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Vitamin C reduces risk of heart failure

In one study, doctors measured vitamin C levels in the diets of 212 men and women, average age 61. About half of the group had moderate to severe heart failure—when the heart does not pump enough blood to the body.

Doctors wanted to test for a link between vitamin C levels and signs of inflammation. Compared to those who got the most vitamin C, those with heart failure who got the least vitamin C were 2.4 times more likely to have high levels of high-sensitivity C-reactive protein (hs-CRP), a sign of inflammation and a factor in heart disease.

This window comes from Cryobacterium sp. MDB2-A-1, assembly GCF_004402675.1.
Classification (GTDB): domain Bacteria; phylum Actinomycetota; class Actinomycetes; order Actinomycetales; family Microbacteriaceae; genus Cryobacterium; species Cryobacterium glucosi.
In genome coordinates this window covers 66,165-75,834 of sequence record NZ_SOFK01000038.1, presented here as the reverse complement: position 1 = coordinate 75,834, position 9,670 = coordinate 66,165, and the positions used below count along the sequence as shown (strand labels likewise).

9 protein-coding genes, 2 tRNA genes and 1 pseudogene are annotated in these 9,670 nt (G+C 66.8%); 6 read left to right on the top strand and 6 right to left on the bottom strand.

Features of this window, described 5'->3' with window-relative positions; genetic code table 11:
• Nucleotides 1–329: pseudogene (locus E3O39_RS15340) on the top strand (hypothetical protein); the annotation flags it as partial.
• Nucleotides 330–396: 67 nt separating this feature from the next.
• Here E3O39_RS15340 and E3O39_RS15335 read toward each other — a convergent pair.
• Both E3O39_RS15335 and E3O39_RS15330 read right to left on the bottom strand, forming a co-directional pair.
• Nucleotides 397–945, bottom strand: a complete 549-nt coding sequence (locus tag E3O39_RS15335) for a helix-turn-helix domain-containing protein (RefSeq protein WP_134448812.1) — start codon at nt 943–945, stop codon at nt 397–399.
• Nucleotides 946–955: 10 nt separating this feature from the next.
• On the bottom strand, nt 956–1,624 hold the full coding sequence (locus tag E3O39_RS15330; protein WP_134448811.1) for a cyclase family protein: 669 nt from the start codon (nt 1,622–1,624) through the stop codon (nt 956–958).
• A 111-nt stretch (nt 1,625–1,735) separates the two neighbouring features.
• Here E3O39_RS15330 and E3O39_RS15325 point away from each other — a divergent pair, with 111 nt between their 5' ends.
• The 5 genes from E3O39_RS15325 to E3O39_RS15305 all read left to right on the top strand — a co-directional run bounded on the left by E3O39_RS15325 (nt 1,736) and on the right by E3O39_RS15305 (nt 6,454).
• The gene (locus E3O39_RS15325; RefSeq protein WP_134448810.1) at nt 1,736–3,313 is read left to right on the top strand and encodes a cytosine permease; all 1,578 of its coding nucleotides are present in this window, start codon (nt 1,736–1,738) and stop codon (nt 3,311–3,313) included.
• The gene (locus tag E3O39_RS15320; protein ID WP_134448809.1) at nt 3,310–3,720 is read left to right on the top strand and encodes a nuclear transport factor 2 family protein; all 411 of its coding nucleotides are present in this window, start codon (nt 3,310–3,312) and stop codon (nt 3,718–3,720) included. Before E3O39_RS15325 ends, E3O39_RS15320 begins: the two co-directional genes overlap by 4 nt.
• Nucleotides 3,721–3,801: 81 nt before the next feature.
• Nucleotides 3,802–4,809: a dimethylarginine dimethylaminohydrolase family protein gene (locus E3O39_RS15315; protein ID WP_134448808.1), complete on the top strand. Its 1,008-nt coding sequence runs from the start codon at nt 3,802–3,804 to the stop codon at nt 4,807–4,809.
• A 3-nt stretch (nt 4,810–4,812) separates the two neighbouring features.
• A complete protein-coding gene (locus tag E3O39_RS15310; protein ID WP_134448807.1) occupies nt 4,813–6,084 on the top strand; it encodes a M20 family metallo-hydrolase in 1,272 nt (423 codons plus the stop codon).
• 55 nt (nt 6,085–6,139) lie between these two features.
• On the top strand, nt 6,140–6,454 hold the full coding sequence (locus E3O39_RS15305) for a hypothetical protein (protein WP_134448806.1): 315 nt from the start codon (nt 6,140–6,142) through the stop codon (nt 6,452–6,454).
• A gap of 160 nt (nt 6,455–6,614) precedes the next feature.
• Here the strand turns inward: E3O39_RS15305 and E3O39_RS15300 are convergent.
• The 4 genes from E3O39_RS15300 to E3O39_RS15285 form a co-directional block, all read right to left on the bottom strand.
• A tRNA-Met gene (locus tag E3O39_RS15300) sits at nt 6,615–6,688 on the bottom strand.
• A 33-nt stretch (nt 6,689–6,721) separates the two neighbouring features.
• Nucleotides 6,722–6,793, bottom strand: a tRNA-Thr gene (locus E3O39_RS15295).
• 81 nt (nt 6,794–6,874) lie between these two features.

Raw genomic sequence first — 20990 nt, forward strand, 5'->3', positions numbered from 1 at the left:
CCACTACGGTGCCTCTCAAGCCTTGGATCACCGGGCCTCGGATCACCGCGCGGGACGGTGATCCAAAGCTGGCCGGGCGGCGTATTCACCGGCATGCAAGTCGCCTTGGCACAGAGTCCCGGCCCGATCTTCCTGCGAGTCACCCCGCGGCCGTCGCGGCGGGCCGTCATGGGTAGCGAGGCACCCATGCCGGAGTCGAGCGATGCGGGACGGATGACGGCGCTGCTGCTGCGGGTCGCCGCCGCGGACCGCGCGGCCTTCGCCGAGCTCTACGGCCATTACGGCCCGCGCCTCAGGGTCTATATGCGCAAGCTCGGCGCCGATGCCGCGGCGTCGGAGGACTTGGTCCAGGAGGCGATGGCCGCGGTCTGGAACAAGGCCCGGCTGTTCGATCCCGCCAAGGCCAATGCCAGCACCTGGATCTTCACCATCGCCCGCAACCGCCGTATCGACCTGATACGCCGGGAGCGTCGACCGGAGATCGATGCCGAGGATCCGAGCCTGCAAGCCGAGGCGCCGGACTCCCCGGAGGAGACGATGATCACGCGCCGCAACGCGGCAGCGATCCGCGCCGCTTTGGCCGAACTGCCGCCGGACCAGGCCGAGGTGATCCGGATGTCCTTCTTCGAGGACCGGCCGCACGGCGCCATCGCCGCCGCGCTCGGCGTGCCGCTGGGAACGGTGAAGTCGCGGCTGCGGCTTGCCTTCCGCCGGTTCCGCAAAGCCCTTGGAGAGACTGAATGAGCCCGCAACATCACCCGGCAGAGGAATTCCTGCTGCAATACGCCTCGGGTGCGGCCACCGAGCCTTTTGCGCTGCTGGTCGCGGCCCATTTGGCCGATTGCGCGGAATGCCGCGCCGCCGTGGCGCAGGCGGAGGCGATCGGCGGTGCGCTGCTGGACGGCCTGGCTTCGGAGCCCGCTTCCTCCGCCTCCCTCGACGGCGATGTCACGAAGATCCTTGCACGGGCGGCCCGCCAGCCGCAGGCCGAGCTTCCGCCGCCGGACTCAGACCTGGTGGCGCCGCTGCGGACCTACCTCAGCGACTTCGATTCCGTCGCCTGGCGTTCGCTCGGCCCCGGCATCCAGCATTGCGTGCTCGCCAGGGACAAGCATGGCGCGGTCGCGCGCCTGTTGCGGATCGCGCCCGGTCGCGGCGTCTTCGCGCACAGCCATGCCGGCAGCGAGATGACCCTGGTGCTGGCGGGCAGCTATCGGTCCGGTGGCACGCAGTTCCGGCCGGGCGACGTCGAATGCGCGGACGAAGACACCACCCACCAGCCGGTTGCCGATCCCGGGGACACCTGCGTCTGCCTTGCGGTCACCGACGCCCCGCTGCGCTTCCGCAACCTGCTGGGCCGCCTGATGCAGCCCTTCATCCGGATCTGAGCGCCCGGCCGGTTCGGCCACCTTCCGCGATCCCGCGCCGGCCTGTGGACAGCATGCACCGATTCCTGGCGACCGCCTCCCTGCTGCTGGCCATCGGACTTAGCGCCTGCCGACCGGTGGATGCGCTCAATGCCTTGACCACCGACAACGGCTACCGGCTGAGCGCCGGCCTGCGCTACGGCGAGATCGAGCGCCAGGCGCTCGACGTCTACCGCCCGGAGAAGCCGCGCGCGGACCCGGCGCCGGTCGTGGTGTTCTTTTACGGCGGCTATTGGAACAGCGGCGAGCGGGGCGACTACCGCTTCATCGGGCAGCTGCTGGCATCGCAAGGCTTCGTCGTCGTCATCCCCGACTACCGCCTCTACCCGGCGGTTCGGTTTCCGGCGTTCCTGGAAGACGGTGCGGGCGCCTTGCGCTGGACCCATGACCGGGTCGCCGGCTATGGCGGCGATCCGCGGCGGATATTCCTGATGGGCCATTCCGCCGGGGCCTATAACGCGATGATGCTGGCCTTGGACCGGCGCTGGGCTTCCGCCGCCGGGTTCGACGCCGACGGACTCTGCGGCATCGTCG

Doctors found that as the level of vitamin C increased, the level of hs-CRP decreased, and after a year of follow-up, those with the highest levels of vitamin C lived longer without a cardiac event. 

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